The future belongs to Agile development

LQ Mechatronik-Systeme GmbH has started this process with the help of the Laboratory for Machine Tools (WZL) at RWTH Aachen University and employees from the Development Departments have received extensive in-house training on Agile Methods. Hermann Engber, Head of Development at LQ Mechatronik-Systeme explains the logic behind the workshops: "The reason why we have introduced agile product development is because we want to speed up development processes but we also want to be in a position where we can act flexibly within the current process so that we can take countermeasures, if necessary." Nowadays there is increasing individualisation of products and services so customer satisfaction and complying with the customers' requirements is becoming increasingly important. The weaknesses of conventional methods such as development plans and product and performance specifications are becoming increasingly apparent. He is confident in his prediction: "The one-fits-all solution will no longer exist in the future." The user story is at the core – and these are as varied as people themselves.

The Laboratory for Machine Tools brought a ready-made example, which involved the two teams developing the interior of an electric car for which they first defined the customer's requirements: suitable for urban use, a price of 15,000 euros, adapted for the needs of disabled persons, family friendly, etc. "The aim of the first leg of the sprint is to clarify exactly what the target group and the user needs," he continues. The terms that appeared on the flipchart included stowage space, in-vehicle computer, quality of the steering wheel and many more besides. For the second leg, the group looked at how to implement the extracted items on the to-do list.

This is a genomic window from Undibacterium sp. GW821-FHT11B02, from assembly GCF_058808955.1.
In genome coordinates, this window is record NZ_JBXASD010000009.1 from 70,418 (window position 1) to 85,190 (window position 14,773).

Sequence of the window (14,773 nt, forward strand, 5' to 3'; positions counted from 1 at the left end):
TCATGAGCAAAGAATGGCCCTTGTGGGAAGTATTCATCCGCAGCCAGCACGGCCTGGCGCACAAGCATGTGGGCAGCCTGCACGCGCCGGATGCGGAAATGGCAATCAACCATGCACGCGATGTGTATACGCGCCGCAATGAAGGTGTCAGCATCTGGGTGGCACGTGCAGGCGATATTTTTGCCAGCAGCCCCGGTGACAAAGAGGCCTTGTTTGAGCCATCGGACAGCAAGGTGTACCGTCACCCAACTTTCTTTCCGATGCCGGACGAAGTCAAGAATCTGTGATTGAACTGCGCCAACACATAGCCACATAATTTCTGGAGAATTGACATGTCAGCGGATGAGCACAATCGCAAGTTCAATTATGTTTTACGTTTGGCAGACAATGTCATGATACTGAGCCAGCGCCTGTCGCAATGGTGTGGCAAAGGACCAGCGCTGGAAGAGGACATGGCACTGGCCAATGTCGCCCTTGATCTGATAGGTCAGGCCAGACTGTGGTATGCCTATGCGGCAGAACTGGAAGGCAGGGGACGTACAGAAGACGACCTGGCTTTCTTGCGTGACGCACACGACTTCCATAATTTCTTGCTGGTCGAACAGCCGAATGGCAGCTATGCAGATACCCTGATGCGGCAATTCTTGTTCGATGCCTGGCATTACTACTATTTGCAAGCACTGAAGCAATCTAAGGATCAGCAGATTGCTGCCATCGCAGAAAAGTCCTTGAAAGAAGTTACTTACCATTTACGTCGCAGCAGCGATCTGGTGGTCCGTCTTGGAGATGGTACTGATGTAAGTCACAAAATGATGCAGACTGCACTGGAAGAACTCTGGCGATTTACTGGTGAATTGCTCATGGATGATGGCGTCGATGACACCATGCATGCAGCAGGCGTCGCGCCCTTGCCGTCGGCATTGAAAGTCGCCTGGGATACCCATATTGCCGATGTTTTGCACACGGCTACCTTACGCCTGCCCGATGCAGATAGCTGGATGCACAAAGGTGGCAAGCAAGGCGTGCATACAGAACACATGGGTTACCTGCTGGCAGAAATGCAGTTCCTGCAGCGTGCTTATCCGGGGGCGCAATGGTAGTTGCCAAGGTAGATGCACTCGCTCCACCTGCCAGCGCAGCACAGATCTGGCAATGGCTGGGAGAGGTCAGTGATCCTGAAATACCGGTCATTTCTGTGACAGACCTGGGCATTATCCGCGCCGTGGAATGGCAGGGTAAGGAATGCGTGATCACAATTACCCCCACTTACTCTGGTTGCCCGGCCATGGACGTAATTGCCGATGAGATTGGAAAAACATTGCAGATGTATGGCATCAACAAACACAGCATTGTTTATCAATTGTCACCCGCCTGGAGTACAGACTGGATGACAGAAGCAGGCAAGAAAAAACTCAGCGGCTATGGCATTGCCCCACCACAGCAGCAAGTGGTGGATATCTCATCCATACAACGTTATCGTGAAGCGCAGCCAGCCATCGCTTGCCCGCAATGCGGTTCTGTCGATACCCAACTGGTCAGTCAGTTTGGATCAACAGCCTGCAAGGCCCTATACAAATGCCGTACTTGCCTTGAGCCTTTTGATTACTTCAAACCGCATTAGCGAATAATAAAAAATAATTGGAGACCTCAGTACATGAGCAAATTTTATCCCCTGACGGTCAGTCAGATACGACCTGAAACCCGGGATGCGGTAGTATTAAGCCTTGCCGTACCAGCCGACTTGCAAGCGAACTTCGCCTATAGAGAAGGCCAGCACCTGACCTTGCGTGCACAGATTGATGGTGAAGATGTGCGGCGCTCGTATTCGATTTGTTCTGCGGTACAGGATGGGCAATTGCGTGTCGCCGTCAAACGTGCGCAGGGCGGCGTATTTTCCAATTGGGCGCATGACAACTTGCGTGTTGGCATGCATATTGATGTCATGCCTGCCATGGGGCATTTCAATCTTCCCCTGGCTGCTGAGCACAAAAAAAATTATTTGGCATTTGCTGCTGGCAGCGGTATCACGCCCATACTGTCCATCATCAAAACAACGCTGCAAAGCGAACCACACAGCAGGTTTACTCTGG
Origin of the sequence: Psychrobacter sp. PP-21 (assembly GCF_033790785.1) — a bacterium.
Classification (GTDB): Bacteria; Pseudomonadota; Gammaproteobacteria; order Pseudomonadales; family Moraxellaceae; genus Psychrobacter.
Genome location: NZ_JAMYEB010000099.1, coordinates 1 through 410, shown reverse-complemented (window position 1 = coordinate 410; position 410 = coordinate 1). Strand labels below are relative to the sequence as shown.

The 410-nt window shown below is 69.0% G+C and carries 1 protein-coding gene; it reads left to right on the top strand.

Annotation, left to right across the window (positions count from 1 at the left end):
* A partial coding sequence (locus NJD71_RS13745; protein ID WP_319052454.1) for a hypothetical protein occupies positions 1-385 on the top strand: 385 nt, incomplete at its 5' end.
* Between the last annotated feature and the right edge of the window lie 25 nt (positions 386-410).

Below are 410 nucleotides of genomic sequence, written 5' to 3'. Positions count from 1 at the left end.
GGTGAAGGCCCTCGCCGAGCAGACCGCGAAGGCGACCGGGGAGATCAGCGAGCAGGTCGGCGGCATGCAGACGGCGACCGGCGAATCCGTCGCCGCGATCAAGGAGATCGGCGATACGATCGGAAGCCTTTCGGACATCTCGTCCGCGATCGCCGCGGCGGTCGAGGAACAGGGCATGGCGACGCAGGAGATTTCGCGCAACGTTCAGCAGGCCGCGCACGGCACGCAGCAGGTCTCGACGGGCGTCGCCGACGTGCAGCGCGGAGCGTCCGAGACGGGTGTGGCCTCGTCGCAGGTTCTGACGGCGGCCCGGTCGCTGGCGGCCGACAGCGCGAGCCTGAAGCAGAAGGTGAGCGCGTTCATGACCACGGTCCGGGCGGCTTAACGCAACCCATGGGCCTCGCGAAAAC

"Just as for shop floor management, each step towards the finishing line was discussed in short conversations at regular intervals and the tasks were reallocated. These short feedback loops result in prototypes being used at an early stage and this ensures that those involved never lose sight of the customer value," explains Hermann Engber. And he continues: "At LQ we are hoping that the application of this method will achieve optimum and targeted customer orientation for the development of new products."